Mesothelioma in the Navy

Quick Summary

Navy veterans have the highest risk of developing mesothelioma in the United States Military. During World War II, Korea and Vietnam, the Navy used asbestos products extensively in their ships for insulation and fireproofing. Navy veterans are eligible for benefits and compensation through the VA as well as legal means.

Navy Veterans with Mesothelioma

Military veterans make up the largest group of mesothelioma patients in the U.S. and most of them served in the Navy. This is because so many Navy veterans were exposed to asbestos. Because of this widespread exposure, there are many ways Navy vets can get help.

Benefits available to Navy veterans include:

  • Access to World-Renowned Specialists. There are 2 specialists known around the world for treating mesothelioma patients that are affiliated with the VA Healthcare System. Most Navy vets with mesothelioma can get free treatment from these doctors.
  • VA Benefits. There are several types of financial compensation for veterans with mesothelioma. Some of these are disability compensation and pensions. There are many other benefits that can make up for lost wages and caregiver expenses.
  • Asbestos Trust Funds. Dozens of companies knew the dangers of asbestos, but still made and sold products that contained the mineral. The Navy was an important consumer to these companies, as many ships used asbestos-based products. In recent years, court-ordered trust funds have been set up by these companies to compensate those who were harmed. Over $30 Billion is available for victims.

The fault of asbestos exposure among veterans lies with asbestos companies. These companies knew the risks of asbestos exposure for decades. An alternative means of compensation for Navy veterans is through a legal claim. Most settlements cover all expenses related to mesothelioma and more.

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  • Treatment Options
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History of Asbestos Use in the Navy

Veterans of the U.S. Navy have the highest risk of asbestos exposure. Asbestos was relatively cheap and heat-resistant, so the Navy used asbestos for everything from fire protection and insulation in its seagoing vessels to insulation in buildings. Before the 1970s, the dangers of asbestos weren’t known outside the asbestos-containing products manufacturing industry.

Although all of the other military branches used asbestos, they did not use them to the extent of the Navy. This is why so many veterans who get help filing for VA Benefits with the Mesothelioma Veterans Center are former Navy service members.

Did you know?

Veterans of the Coast Guard have similar risks to members of the Navy, but the branch is the military’s smallest and therefore has the fewest cases of mesothelioma each year.

Asbestos was used often in ship infrastructure and was virtually everywhere. Sailors working on insulation, piping or other parts of the ship often unknowingly released asbestos into the air while working.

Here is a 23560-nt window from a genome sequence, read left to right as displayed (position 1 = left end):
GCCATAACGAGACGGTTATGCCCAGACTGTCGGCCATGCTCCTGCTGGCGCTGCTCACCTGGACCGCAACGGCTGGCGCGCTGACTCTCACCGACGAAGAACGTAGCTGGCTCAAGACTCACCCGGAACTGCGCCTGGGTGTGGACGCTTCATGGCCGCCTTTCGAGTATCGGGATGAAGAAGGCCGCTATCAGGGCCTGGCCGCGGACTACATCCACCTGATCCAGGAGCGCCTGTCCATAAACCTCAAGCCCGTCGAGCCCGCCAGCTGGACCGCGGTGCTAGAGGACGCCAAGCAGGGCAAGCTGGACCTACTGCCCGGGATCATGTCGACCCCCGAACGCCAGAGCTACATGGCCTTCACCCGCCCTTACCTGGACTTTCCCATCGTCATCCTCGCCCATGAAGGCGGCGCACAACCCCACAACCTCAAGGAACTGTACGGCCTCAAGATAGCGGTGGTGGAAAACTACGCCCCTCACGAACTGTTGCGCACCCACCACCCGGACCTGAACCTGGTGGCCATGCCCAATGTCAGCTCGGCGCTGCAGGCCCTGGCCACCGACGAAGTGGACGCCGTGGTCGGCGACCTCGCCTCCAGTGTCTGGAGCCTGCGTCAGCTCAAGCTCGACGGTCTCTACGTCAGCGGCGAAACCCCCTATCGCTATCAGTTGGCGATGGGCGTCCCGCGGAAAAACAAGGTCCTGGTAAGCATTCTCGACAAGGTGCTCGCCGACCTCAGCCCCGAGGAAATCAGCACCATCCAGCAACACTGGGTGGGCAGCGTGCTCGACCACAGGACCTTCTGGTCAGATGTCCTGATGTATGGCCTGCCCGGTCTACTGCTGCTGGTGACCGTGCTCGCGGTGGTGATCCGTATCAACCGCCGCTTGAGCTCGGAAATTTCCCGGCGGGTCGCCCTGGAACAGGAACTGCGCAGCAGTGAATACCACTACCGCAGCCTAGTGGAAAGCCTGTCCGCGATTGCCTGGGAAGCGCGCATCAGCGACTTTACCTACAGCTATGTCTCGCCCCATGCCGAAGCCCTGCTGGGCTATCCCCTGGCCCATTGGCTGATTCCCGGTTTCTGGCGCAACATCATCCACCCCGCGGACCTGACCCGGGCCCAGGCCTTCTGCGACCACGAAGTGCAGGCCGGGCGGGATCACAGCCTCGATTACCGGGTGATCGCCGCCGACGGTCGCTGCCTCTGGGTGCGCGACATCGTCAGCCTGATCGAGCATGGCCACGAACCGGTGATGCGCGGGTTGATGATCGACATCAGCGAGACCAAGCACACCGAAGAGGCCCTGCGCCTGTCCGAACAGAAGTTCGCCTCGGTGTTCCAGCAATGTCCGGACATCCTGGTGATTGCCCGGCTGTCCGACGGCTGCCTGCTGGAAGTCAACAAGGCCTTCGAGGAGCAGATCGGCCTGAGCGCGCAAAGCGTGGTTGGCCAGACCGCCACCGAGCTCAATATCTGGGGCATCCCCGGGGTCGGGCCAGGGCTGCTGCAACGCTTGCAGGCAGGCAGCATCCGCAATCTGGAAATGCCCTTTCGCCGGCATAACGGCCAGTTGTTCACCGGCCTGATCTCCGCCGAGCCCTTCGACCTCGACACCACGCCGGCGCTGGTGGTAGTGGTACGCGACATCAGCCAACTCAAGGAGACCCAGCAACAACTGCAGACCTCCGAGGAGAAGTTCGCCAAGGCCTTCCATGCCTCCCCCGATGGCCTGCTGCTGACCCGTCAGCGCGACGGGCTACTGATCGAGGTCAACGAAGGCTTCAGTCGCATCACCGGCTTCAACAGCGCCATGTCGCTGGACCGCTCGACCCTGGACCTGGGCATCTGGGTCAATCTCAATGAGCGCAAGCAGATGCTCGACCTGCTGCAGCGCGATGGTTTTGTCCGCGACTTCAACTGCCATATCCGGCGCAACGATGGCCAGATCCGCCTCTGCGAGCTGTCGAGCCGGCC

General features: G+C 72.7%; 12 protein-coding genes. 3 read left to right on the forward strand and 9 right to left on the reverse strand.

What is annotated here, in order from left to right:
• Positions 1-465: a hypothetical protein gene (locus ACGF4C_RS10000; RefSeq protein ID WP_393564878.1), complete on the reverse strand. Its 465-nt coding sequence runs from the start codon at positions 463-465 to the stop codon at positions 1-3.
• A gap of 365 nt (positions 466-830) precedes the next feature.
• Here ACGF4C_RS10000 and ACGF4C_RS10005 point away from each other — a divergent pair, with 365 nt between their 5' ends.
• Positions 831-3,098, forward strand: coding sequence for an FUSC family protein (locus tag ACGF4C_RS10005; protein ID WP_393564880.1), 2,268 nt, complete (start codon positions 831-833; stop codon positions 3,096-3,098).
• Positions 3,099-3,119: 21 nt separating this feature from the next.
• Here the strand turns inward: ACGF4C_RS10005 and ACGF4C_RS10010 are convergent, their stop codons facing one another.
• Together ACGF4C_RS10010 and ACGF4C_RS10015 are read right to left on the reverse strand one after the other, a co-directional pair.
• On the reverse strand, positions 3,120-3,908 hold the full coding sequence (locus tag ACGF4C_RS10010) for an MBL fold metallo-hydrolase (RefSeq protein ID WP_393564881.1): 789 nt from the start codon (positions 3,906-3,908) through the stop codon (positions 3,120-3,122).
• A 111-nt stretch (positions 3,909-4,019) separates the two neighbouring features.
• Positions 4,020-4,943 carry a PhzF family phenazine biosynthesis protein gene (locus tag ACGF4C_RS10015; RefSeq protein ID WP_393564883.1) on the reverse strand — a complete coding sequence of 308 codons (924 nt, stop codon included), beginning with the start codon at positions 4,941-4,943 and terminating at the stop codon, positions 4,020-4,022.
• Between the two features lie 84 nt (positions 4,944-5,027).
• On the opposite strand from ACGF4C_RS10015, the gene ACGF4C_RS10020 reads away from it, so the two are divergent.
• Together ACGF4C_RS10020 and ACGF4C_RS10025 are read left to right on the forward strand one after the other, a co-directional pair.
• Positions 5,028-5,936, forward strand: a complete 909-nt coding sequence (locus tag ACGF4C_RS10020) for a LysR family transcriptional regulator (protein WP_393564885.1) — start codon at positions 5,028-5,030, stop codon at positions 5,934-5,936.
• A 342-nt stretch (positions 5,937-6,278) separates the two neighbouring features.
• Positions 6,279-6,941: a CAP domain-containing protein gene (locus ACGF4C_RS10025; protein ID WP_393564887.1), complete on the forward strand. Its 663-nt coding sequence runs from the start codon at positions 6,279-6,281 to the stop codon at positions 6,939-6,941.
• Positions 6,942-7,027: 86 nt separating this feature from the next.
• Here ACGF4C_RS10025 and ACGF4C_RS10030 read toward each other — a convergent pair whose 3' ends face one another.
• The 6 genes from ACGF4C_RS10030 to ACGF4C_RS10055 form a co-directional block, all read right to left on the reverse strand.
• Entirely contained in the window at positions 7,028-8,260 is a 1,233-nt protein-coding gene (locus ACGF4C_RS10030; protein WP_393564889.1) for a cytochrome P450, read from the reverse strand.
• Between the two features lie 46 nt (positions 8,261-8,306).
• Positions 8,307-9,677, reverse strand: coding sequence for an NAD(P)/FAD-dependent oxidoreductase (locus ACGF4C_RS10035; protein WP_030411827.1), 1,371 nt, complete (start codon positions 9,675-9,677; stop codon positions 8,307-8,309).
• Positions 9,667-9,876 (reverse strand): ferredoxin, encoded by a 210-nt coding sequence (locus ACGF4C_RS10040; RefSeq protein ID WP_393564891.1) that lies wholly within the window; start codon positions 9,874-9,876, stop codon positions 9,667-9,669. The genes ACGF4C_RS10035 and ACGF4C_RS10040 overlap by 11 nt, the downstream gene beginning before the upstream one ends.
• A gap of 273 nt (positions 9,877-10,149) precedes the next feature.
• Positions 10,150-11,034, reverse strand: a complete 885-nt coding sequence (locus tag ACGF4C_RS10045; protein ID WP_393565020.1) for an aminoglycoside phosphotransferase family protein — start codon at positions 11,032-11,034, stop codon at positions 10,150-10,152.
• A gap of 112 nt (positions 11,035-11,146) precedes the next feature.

Asbestos onboard ships could be found in:

  • Boiler rooms
  • Engine rooms
  • Pipe lagging
  • Valves
  • Pumps
  • Gaskets
  • Seals
  • Deck flooring
  • Bulkheads
  • Insulation
  • Berthing

When disturbed, asbestos can become airborne for hours. The fibers can stick to clothing, hair or skin of people nearby. This is how seamen spread asbestos to other parts of ships and barracks. Once asbestos fibers are inhaled, they may become lodged in the lungs. This can lead to mesothelioma, lung cancer, asbestosis and other asbestos cancers later in life.

Did you know?

Some Navy rates have experienced extremely high levels of asbestos exposure. They also have high risks of developing mesothelioma among workers, including boiler technicians and machinist mates. The VA usually admits that the cause of mesothelioma for these workers is from their time in the Navy, this makes it easier for these veterans to get VA benefits. Other Navy veterans have to provide documentation to the VA to get benefits. This includes proof that the veteran’s mesothelioma is service-related.

Navy Rates With High Asbestos Exposure Risk

Navy veterans who served between the years of 1930 and 1980 have the highest risk of developing mesothelioma. These veterans might have fought in World War II, Vietnam or Korea. The list of Navy jobs that exposed veterans to asbestos is long.

“In particular, the Navy used [asbestos-containing materials] in its shipyards and ships that were built by the Navy before the mid-70s,” the Office of Public Health said in 2013. “The ships often contained multiple asbestos-containing materials in the engine and boiler rooms and other areas below deck for fire safety purposes.”

Some of the rates that put Navy veterans at the highest risk of asbestos exposure during their service were:

  • Boiler Technician – Boiler technicians work on the steam boilers that propel Navy ships. Most of the boiler was either made of or insulated with asbestos. Often, these technicians wore gloves laced with asbestos in addition to using asbestos gaskets during maintenance.
  • Damage Controlman – The damage controlman repaired infrastructure after an enemy attack, often making emergency repairs. This put them in direct contact with asbestos. Many wore firefighting heat-resistant suits lined with asbestos.